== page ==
If you are growing your Limes in containers, you will have to repot them regularly to promote healthy growth. We recommend you do this only in spring when the plants are most vigorous. Plus, you should transplant your Limes into another container only if they outgrow their current one. Always choose a pot that is one size larger.
How much water limes receive is probably the most important factor in their caring routine. As a rule, too much or too little water will affect the health of your Limes with time. For example, yellow leaves may be an indicator that your plants do not experience a proper watering routine. But we are here to teach you how to do it!
First things first, watering limes is all about the state of their soil at a certain time. We suggest you always check their growing substrate in-between waterings. When the top 3 inches (7.5 cm) of soil has dried out entirely, this is the golden moment to spoil your Limes with a generous drink.
During the summer months, Limes will experience low humidity levels overall. And they are plants that like a bit of humidity every now and then. In this season, you must mist the leaves of your Limes daily in the early morning. You can also place the potted Limes on top of a tray filled with pebbles and water to increase humidity.
If you want more limes around your house, you can obtain more specimens from the ones you already have in your collection.
Propagating Limes through Stem Cuttings
In general, propagating your Limes through stem cuttings is the easiest and most effective method out there. The only thing you will need in this process is a lot of patience while waiting for the nice results to show up.
Find healthy branches on your Lime tree that have a good history of bearing fruits. However, those branches should not have any flowers or fruits on them at this particular moment. You can do this in either super early spring or autumn for the best growth.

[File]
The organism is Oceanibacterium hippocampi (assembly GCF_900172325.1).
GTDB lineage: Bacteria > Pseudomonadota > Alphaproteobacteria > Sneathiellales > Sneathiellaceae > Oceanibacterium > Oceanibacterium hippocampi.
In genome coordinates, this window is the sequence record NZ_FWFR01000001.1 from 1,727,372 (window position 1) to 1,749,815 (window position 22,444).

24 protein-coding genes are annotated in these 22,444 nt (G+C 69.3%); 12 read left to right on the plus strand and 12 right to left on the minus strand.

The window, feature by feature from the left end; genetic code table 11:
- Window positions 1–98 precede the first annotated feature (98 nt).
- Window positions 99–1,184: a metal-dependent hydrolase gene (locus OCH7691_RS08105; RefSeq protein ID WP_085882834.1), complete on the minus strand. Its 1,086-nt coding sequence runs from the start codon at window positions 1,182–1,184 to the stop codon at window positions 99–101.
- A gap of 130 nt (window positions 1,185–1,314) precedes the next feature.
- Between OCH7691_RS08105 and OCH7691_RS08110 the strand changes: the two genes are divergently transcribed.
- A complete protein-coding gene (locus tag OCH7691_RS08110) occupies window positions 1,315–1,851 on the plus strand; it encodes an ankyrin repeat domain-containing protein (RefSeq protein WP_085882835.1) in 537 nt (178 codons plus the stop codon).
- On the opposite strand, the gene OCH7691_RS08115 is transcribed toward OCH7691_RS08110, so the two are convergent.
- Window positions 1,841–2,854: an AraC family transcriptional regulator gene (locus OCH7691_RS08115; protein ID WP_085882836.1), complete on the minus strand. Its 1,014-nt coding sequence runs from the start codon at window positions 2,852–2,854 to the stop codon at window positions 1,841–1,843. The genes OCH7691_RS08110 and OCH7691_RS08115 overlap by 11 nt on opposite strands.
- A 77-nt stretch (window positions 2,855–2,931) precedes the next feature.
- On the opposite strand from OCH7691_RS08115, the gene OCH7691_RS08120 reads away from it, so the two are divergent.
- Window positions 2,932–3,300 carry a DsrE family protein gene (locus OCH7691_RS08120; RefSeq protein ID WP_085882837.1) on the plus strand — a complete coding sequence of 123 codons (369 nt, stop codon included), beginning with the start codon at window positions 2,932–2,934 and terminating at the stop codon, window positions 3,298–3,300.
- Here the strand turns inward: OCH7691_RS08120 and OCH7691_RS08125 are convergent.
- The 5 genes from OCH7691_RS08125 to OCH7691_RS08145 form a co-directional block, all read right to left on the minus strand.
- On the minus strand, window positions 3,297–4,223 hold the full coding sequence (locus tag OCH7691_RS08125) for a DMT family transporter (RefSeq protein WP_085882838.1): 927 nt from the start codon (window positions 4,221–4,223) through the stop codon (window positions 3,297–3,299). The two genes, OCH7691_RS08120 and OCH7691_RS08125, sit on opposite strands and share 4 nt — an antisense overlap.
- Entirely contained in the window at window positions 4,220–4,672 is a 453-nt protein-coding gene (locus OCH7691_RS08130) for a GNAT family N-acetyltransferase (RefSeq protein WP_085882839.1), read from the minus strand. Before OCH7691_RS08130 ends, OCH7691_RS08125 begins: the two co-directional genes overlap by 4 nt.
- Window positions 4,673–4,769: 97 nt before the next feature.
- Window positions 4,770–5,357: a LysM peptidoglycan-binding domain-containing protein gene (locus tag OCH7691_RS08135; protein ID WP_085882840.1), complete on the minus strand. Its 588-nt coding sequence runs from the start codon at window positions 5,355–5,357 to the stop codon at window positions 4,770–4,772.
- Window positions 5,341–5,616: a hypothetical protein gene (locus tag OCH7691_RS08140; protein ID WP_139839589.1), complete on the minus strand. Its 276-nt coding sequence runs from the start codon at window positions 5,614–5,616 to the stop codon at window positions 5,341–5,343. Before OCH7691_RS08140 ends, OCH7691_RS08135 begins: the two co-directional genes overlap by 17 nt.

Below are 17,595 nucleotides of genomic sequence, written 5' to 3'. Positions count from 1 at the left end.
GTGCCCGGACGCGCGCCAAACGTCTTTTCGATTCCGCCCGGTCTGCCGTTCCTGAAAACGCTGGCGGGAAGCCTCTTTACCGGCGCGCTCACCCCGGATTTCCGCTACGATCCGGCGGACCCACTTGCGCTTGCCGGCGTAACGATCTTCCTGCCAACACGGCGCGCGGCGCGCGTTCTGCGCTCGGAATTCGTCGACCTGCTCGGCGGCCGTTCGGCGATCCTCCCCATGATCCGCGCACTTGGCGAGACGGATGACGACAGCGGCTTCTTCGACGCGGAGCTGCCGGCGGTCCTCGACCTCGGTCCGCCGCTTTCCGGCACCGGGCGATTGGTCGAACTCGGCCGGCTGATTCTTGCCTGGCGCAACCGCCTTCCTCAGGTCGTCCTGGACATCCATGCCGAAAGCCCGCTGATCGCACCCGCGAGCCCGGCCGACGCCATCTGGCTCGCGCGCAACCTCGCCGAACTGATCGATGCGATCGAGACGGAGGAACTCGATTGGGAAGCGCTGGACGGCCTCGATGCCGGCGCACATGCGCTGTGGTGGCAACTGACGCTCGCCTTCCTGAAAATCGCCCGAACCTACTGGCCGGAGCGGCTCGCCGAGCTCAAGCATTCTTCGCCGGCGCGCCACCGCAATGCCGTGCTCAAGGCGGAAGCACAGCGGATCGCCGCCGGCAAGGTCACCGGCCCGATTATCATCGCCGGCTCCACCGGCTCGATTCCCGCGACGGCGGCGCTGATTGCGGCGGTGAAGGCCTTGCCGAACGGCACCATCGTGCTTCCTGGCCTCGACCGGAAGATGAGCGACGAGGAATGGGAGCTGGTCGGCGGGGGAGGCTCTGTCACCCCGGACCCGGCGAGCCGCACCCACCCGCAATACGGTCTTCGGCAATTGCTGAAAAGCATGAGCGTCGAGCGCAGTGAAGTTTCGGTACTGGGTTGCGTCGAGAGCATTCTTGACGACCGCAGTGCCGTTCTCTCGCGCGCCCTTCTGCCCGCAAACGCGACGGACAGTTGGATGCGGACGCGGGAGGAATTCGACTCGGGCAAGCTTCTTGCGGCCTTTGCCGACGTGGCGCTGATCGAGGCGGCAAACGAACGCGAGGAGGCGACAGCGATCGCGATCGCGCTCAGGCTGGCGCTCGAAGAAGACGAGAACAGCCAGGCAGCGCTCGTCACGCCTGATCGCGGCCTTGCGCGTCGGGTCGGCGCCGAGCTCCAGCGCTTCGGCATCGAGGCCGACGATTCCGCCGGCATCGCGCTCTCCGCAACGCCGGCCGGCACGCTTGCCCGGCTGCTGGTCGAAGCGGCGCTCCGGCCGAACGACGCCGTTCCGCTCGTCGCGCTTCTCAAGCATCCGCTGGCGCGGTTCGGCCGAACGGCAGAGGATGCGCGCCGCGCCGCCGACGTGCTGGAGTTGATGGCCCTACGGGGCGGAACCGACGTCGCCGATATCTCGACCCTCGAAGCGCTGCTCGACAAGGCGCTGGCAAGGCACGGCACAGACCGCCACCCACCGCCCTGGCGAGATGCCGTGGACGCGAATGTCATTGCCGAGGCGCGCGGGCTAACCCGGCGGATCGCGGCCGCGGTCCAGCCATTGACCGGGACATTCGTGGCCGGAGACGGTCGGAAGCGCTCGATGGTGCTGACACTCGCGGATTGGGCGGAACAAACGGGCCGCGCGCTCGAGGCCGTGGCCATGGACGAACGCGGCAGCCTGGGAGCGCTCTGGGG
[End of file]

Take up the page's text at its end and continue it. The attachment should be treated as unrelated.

Once you find the perfect candidates for propagation, cut about 3 inches (7.5 cm) off them using sterilized pruners. Make sure you cut the branches right near a leaf node. After these steps, you must strip off all the leaves on the lower 2/3 of the stems. For nice growth, you should dip the cut ends of the cuttings in a rooting hormone.
Fill a pot with peat moss and water until the mixture is slightly wet. Plant the Lime cuttings halfway into the substrate, then cover the pot with a plastic bag. Place the container in a spot where the cuttings can receive lots of bright, indirect light. To encourage root growth, it is best to place the pot on a heated mat that can provide the soil with temperatures from 70 to 75 °F (21-24 °C).
The lime cuttings usually require lots of moisture to develop roots. You should check the peat moss mix daily and get into action whenever it seems dry. The ideal method to provide the cuttings with moisture is by placing the pot in a bowl of standing water until the soil is as damp as a wrung-out sponge.
When roots sprout from the cuttings, you can remove the plastic bag permanently. Mist the Limes daily to keep them constantly moist. You should transplant the plants to their permanent location when the roots fill the peat pot.
Propagating Limes from Seeds
Another great way to make more Limes for you, a friend, or a family member is from seeds. However, this method is much slower than the one mentioned above. The seeds will germinate in a few months or so, but the fruits of new plants may take up to 10 years to appear. But if you prefer things slow, you should do it!
All you have to do is collect the seeds from the lime fruits. Clean the seeds with plain water, then place them on a paper towel to let them dry out a bit. After a few days, you can get the seeds and sow them in a pot filled with fresh seed-starting mix. Do not cover the seeds with soil, as they need light to germinate properly. Water the mix until it is moist, then place the pot in a warm, well-lit area. Make sure you provide the seeds with water once the top layer of soil feels dry to the touch. When germination occurs, you can transplant the seedlings in their individual spots.